* Wideband and boost/vac gauges running. I picked up a brand new AEM wideband setup on craigslist and then end up going with a APSX vacuum/boost gauge, which turned out to be crap. I've since switched to a simple glowshift digital vacuum/boost gauge, but I don't have an updated picture on hand. Here are the gauges with the old APSX one in place:



* I'm running an automatic transmission, so I installed a transmission cooler to help with the expected load increase. I'm still running traditional fluid, so I'll probably switch to full synthetic once the supercharger is up and running:



* Supercharger mounting bracket fabrication has been started. It's about 75% finished, but there is still a lot of grinding, welding, and bracing to do. The unit will sit just above the header (yes, I have a strategy for heat) and has plenty of room between the unit and the hood for air pipes. This is 1/4" mild steel, and I will mount two idler pulleys to the side to handle belt routing (I'll double up and go 1/2" near the mountings; lots more on that later).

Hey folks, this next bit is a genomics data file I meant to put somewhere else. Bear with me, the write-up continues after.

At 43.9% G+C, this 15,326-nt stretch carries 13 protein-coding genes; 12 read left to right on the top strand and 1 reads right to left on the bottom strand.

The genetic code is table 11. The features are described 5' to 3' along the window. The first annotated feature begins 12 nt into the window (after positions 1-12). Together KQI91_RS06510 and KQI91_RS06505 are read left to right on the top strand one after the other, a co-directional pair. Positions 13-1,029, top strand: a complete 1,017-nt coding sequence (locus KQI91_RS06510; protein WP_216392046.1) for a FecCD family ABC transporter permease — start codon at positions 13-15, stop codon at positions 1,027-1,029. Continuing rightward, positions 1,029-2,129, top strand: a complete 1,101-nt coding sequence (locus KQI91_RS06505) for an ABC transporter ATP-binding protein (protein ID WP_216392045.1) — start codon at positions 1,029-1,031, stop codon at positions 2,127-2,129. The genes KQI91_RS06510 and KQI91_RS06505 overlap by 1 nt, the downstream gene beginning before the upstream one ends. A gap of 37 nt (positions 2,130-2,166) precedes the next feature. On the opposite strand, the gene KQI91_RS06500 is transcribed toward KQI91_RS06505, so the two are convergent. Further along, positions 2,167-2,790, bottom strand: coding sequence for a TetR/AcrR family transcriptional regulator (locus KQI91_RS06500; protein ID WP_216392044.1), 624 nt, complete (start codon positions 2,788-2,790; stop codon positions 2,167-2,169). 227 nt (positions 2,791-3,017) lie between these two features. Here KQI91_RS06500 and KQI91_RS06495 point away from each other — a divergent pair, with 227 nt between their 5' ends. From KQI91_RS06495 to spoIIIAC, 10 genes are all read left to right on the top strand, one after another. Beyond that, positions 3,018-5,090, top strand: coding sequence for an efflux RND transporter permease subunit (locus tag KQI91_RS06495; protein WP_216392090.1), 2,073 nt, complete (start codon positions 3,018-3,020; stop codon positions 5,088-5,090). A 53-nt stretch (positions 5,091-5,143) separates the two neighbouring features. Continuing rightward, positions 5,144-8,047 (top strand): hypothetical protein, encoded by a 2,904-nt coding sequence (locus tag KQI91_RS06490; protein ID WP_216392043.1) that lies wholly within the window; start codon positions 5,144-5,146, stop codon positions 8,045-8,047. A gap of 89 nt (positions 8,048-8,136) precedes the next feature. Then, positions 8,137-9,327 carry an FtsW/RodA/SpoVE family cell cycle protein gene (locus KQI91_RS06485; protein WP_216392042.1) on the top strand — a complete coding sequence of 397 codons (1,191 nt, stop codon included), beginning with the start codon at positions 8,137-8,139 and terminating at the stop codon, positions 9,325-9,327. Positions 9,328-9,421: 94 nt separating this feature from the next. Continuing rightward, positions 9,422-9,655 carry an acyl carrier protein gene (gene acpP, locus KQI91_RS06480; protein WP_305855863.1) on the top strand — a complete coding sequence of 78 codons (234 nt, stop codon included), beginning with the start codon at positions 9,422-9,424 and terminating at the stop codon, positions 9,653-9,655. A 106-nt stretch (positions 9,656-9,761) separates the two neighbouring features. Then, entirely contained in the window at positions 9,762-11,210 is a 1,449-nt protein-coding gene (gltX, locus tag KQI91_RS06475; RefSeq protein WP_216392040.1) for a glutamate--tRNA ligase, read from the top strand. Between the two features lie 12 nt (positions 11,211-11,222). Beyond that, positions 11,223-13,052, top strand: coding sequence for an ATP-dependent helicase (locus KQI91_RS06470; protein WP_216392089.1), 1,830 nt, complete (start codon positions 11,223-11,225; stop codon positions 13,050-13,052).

* Split-second enricher is installed, but I'm waiting on the fuel injectors (I'm waiting until the S/C is mounted to do this last). I will be using 440cc injectors (green giants lathed to fit with plug adapters; a cheap alternative to deatschwerks) to handle increased fuel demand in open loop, and the split second enricher will handle closed loop enrichment under boost. This is my entire management strategy, and I don't think anything else will be needed. I do have the ability to do the TRD supercharger flash at home to pull some timing if needed, but I don't think it will be.